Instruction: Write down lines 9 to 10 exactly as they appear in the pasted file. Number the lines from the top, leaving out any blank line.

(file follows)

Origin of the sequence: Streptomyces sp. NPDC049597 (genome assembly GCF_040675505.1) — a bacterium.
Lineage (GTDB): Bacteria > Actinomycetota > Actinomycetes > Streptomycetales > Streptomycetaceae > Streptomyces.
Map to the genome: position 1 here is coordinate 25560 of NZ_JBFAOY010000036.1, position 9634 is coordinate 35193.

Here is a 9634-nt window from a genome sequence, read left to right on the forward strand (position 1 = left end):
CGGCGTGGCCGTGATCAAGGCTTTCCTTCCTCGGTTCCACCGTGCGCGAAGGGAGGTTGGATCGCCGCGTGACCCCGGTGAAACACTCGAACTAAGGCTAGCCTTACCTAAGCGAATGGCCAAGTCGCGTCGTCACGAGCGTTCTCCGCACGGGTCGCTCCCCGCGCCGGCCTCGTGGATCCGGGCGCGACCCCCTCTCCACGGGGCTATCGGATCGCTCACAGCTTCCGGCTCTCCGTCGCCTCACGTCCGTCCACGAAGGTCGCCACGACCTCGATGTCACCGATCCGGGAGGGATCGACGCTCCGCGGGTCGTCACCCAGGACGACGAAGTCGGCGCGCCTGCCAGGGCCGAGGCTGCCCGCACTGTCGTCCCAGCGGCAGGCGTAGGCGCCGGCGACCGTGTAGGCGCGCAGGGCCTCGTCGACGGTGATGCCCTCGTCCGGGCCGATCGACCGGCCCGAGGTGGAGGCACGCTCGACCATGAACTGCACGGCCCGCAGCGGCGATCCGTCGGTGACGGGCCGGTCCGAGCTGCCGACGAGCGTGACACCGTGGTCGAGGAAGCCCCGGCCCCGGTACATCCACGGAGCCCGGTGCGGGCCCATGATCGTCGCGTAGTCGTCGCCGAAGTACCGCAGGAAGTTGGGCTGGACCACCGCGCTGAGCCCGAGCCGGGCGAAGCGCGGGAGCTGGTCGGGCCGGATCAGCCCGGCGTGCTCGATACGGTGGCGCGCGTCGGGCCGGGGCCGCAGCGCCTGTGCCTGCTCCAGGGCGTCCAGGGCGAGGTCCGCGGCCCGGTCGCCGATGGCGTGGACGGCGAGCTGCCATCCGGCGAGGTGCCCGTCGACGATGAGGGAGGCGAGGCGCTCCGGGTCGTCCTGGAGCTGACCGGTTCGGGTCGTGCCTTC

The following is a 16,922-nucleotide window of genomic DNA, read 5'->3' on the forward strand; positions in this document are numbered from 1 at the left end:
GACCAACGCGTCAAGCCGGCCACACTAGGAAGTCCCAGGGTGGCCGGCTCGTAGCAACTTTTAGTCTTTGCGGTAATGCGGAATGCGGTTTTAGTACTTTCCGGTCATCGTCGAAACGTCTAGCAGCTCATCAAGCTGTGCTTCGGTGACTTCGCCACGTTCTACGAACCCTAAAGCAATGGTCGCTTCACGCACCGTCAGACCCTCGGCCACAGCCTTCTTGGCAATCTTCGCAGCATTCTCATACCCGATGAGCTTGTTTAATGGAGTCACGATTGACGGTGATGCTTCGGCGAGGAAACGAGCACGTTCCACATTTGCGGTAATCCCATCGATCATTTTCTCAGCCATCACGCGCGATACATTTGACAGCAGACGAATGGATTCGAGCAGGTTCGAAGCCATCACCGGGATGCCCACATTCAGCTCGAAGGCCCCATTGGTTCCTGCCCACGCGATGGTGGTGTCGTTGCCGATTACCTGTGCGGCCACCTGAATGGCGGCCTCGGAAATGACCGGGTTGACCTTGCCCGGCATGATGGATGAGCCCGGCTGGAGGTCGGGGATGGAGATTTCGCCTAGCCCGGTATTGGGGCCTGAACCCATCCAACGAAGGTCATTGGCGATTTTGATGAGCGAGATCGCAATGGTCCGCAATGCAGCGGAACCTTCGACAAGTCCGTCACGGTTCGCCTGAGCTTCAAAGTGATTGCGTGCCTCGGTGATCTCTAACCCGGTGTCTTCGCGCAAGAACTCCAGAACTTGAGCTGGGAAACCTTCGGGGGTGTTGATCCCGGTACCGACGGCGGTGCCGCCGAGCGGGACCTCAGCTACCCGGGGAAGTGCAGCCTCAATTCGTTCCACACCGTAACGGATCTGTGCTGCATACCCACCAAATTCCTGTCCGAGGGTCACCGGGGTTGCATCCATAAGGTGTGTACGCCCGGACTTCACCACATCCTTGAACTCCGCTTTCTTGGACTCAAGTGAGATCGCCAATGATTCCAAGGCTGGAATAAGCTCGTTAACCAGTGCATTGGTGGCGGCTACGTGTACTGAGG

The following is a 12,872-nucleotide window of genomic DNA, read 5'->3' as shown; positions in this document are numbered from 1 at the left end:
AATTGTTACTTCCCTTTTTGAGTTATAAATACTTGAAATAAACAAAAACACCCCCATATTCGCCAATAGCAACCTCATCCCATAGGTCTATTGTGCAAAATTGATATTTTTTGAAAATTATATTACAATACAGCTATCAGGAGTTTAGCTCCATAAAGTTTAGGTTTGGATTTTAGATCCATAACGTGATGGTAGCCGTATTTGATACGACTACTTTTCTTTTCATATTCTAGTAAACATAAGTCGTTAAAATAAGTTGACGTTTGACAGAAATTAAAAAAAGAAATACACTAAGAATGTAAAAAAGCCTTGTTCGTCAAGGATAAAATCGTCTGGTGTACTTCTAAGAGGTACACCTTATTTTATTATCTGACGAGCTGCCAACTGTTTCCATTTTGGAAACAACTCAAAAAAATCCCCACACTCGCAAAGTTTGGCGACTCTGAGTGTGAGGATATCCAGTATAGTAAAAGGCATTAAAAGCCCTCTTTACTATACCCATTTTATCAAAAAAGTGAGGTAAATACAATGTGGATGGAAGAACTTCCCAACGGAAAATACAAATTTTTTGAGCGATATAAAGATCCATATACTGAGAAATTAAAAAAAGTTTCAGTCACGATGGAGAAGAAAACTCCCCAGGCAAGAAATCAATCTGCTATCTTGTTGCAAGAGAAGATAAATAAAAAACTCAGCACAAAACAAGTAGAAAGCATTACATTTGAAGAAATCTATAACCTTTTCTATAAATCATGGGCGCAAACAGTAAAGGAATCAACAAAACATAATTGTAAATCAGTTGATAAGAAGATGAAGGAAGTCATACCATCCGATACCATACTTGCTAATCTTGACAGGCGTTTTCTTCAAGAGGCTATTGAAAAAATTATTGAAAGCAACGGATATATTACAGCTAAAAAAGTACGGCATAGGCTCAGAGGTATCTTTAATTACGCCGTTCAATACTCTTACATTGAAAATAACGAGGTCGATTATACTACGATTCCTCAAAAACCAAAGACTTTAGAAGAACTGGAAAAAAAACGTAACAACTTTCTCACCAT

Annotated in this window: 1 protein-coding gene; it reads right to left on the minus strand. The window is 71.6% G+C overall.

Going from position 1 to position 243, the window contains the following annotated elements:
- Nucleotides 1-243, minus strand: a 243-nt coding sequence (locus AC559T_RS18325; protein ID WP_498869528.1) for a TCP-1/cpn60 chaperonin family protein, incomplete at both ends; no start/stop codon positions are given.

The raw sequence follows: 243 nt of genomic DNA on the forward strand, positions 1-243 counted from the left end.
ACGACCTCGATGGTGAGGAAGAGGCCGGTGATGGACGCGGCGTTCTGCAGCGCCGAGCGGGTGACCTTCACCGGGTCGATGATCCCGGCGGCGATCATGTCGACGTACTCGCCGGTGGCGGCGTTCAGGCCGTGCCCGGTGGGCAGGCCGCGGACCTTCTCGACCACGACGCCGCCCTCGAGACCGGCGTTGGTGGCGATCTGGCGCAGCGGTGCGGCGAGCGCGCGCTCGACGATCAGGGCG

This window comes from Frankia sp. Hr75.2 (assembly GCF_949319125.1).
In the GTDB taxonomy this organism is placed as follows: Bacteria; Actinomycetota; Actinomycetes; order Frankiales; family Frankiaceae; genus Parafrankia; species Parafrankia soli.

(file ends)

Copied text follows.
AATTGTTACTTCCCTTTTTGAGTTATAAATACTTGAAATAAACAAAAACACCCCCATATTCGCCAATAGCAACCTCATCCCATAGGTCTATTGTGCAAAATTGATATTTTTTGAAAATTATATTACAATACAGCTATCAGGAGTTTAGCTCCATAAAGTTTAGGTTTGGATTTTAGATCCATAACGTGATGGTAGCCGTATTTGATACGACTACTTTTCTTTTCATATTCTAGTAAACATAAGTCGTTAAAATAAGTTGACGTTTGACAGAAATTAAAAAAAGAAATACACTAAGAATGTAAAAAAGCCTTGTTCGTCAAGGATAAAATCGTCTGGTGTACTTCTAAGAGGTACACCTTATTTTATTATCTGACGAGCTGCCAACTGTTTCCATTTTGGAAACAACTCAAAAAAATCCCCACACTCGCAAAGTTTGGCGACTCTGAGTGTGAGGATATCCAGTATAGTAAAAGGCATTAAAAGCCCTCTTTACTATACCCATTTTATCAAAAAAGTGAGGTAAATACAATGTGGATGGAAGAACTTCCCAACGGAAAATACAAATTTTTTGAGCGATATAAAGATCCATATACTGAGAAATTAAAAAAAGTTTCAGTCACGATGGAGAAGAAAACTCCCCAGGCAAGAAATCAATCTGCTATCTTGTTGCAAGAGAAGATAAATAAAAAACTCAGCACAAAACAAGTAGAAAGCATTACATTTGAAGAAATCTATAACCTTTTCTATAAATCATGGGCGCAAACAGTAAAGGAATCAACAAAACATAATTGTAAATCAGTTGATAAGAAGATGAAGGAAGTCATACCATCCGATACCATACTTGCTAATCTTGACAGGCGTTTTCTTCAAGAGGCTATTGAAAAAATTATTGAAAGCAACGGATATATTACAGCTAAAAAAGTACGGCATAGGCTCAGAGGTATCTTTAATTACGCCGTTCAATACTCTTACATTGAAAATAACGAGGTCGATTATACTACGATTCCTCAAAAACCAAAGACTTTAGAAGAACTGGAAAAAAAACGTAACAACTTTCTCACCAT

Annotated in this window: 1 protein-coding gene; it reads right to left on the minus strand. The window is 71.6% G+C overall.